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Mandolin orchestra

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A mandolin orchestra is an orchestra consisting primarily of instruments from the mandolin family of instruments, such as the mandolin, mandola, mandocello and mandobass or mandolone. Some mandolin orchestras use guitars and double-basses instead of, or as well as, the lower mandolin-family instruments.

Contents

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Orchestra composition

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A mandolin orchestra is an ensemble of plucked string instruments similar in structure to the string sections of a symphony orchestra. There are first and second mandolin sections (analogous to first and second violins); a mandola section (analogous to the viola section); mandocelli (analogous to the violincelli), classical guitars, and a bass section originally of mando-basses but nowadays more likely to be acoustic bass guitar or double bass.

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The classical guitar section is very important and many orchestras are more accurately described as mandolin and guitar orchestras. Many orchestras also include a percussion section.

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Most mandolin orchestras are community based and are supported by a core of professional musicians and teachers with a passion for plucked string instruments and music. They are found in nearly all major cities in the western world, as well as Japan, Korea, and South America.

History

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The stimulus to create mandolin groups often came from travelling mandolinists and teachers. Immigration from Europe to other parts of the world resulted in the concept spreading rapidly, with movements beginning quite early in the USA, Japan and Australia. Some indication of the speed of these developments across the globe can be appreciated by the following: - The first German mandolin clubs formed in the 1890s, at first completely dependent on Italian music. - In January 1913, the German magazine "Die moderne Hausmusik" reports 200 mandolin clubs of mandolin and guitar players in northern Germany. - The 1899 Banjo, Mandolin and Guitar Music Festival held in Philadelphia, USA lists a festival orchestra of 130 members comprising 43 mandolinists and featured the American mandolinist Joseph Edward Pettine. - The third Banjo, Mandolin & Guitar Festival was held in Sydney, Australia on 27 August 1896, organised by Walter Stent - the word "mandolin" appearing in the title for the first time. - In Sydney, Australia Walter Stent was "active in the early part of the century (i.e. very early 1900s) and organised possibly the first Mandolin Orchestra." - In 1918 the Gisborne Mandolin Orchestra formed in Gisborne, New Zealand by George Moore (1883–1962) and wife Barbara (1885–1963).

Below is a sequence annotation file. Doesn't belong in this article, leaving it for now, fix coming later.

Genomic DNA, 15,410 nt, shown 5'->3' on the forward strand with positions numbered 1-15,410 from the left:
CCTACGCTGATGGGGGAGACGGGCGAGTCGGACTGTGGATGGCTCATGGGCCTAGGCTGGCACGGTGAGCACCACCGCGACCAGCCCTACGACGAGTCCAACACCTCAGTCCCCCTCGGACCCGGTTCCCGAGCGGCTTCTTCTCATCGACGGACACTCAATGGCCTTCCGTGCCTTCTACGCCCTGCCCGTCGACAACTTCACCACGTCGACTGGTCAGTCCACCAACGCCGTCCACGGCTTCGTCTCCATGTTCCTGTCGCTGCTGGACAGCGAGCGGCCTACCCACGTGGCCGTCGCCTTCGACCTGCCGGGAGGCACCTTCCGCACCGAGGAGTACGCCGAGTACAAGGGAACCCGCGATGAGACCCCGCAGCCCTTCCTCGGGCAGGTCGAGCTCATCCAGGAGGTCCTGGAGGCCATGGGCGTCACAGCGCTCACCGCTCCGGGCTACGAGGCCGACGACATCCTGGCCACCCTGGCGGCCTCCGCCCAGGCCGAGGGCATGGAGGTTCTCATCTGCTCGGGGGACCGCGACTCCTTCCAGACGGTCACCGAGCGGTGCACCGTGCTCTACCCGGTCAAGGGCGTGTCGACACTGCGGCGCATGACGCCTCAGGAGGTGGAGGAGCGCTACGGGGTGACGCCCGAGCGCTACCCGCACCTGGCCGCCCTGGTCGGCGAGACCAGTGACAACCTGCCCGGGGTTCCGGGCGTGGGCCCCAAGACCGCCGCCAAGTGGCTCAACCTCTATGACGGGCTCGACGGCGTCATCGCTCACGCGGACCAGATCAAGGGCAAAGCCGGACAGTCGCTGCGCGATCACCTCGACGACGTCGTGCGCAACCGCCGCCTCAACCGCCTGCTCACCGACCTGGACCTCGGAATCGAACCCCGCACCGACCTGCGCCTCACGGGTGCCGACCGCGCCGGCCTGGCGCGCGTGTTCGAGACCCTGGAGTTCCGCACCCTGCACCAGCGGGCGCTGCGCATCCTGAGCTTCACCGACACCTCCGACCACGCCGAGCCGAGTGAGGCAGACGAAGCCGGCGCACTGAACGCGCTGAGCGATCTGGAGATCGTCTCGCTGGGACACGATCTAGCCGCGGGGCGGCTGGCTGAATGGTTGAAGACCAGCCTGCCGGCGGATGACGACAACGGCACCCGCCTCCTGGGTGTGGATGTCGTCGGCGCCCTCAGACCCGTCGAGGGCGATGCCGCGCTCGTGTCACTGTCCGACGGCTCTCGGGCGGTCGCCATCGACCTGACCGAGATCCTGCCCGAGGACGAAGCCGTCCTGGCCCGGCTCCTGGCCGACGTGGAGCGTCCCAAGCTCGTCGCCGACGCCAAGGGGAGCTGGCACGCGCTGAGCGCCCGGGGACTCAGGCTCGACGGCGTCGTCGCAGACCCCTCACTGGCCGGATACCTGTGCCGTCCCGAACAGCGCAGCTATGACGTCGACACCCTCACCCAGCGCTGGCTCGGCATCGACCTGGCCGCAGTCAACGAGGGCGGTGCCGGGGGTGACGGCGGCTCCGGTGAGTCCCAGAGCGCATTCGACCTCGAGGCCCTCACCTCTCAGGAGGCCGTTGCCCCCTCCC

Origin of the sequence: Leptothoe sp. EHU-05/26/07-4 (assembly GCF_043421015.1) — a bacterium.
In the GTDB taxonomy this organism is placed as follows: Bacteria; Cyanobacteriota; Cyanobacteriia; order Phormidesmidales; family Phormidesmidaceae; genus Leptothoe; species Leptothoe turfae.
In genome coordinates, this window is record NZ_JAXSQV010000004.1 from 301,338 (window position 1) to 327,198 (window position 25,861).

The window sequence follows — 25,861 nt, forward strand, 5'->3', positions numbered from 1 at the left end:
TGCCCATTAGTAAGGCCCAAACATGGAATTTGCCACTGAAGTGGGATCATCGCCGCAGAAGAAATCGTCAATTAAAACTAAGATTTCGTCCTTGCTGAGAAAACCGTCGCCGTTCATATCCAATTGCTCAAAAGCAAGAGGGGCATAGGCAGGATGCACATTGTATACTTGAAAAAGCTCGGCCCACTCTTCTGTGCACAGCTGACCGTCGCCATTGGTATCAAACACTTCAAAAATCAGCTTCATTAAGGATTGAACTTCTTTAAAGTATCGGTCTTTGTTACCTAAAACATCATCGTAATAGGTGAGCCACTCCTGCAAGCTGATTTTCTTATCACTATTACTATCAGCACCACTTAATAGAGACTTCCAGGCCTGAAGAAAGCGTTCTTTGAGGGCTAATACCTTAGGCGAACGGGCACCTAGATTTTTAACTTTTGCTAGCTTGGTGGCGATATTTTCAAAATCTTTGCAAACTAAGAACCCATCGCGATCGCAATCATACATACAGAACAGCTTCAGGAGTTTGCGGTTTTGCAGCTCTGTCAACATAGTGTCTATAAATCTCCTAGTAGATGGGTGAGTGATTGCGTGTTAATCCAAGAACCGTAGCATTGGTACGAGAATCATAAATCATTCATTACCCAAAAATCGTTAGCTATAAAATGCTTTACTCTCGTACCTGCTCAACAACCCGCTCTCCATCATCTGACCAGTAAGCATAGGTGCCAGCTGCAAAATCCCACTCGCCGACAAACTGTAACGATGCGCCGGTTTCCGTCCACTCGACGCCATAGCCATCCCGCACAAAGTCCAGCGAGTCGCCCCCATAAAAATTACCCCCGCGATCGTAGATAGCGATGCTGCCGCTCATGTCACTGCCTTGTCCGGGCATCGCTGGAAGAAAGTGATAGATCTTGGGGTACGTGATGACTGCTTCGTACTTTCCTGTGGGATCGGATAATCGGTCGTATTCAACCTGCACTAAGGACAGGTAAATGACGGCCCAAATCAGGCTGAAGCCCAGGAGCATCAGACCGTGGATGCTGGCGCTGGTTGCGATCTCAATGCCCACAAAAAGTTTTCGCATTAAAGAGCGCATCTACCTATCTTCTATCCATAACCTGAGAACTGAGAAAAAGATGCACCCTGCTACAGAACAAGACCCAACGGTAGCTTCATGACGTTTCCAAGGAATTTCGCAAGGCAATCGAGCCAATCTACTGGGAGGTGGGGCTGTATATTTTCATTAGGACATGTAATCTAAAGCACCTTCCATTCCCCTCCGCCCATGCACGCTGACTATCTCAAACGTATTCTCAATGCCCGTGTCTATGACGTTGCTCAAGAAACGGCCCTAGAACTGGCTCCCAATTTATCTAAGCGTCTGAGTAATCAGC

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On reviewing the S.S. Stewarts "Banjo and Guitar Journal", later called "Banjo, Guitar and Mandolin Journal", between 1884 and 1900 one comes to a view, at least in the USA and Australia, that mandolin ensemble playing evolved within the banjo movement, eventually replacing it as the better ensemble instrument.

Mandolin orchestras were very popular in the early 20th Century and every city and town and many schools had one. It shows the importance of music as a creative pursuit for the people and communities of this era, and the strength of this should not be underestimated.

A considerable body of music was created, much of which was simple or popular marches and foxtrots that were easy and fun to play. However, some "serious" music was also created and which requires every bit as much skill to play as anything in the more well-known violin repertoire. Principal among the important composers of such music were Raffaele Calace, Arrigo Cappelletti, Giuseppe Manente and Carlo Munier, who all wrote beautiful and virtuosic music for various mandolin chamber music ensembles (mandolin and guitar, two mandolins and mandola, etc. as well as full orchestras).

After World War I, the mandolin orchestras went into a period of decline until interest in the mandolin was renewed as a part of the resurgent interest in folk music in the late 1950s and 1960s. As this music began to be re-discovered, orchestras began to form anew in large cities in the US.

While there was a decline in interest the US, orchestras continued to exist in Japan, and Germany where they are known as Zupforchester, and also in Italy.

In the modern era, many cities in the US host mandolin orchestras of many years experience, many proudly boasting libraries of hundreds of compositions. Significant new music continues to be written all over the world by composers such as Victor Kioulaphides, John Craton, Annette Kruisbrink, Clarice Assad, Francine Trester and Jeff Hijlkema.

References

Mandolin orchestra Wikipedia